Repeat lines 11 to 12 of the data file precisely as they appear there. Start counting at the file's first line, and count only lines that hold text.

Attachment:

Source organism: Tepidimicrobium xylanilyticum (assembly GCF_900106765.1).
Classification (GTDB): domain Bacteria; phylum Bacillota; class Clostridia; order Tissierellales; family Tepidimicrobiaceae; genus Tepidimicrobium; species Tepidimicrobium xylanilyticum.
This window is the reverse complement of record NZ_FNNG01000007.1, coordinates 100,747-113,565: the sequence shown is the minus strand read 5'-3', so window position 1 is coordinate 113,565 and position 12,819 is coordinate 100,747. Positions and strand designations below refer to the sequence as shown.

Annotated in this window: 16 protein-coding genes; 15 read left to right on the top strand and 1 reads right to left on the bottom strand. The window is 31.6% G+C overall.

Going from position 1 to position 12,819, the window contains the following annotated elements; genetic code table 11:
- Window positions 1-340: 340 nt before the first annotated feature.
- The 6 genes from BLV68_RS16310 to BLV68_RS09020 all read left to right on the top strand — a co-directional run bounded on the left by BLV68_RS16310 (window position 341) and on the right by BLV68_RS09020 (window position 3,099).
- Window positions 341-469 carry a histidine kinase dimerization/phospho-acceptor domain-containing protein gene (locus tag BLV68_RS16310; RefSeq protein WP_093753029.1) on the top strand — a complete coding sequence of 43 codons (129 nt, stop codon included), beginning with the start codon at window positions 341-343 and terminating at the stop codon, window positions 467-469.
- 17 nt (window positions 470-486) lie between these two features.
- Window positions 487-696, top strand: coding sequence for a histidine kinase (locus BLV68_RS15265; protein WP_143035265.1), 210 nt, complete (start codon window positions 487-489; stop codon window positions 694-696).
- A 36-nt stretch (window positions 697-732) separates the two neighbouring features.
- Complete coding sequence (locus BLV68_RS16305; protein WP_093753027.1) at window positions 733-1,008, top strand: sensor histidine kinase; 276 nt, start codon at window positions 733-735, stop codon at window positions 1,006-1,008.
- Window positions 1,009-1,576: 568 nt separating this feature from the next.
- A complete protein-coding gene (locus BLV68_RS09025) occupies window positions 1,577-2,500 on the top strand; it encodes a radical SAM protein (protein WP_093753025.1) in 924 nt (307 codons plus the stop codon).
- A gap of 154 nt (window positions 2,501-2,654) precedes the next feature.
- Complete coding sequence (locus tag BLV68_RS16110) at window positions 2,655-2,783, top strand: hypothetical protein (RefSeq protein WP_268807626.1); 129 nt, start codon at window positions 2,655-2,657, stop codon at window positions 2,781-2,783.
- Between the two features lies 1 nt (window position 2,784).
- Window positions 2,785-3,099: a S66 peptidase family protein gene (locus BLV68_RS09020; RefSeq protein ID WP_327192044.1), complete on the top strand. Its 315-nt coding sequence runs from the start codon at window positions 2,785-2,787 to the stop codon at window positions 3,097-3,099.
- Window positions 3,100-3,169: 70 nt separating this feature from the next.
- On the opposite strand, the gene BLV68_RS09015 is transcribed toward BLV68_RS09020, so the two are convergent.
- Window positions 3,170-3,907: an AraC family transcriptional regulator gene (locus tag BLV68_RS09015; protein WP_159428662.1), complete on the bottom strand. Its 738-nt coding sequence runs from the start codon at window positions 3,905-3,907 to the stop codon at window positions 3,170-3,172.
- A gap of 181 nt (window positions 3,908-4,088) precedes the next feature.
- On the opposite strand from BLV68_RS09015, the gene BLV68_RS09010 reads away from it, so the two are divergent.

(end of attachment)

- A 36-nt stretch (window positions 697-732) separates the two neighbouring features.
- Complete coding sequence (locus BLV68_RS16305; protein WP_093753027.1) at window positions 733-1,008, top strand: sensor histidine kinase; 276 nt, start codon at window positions 733-735, stop codon at window positions 1,006-1,008.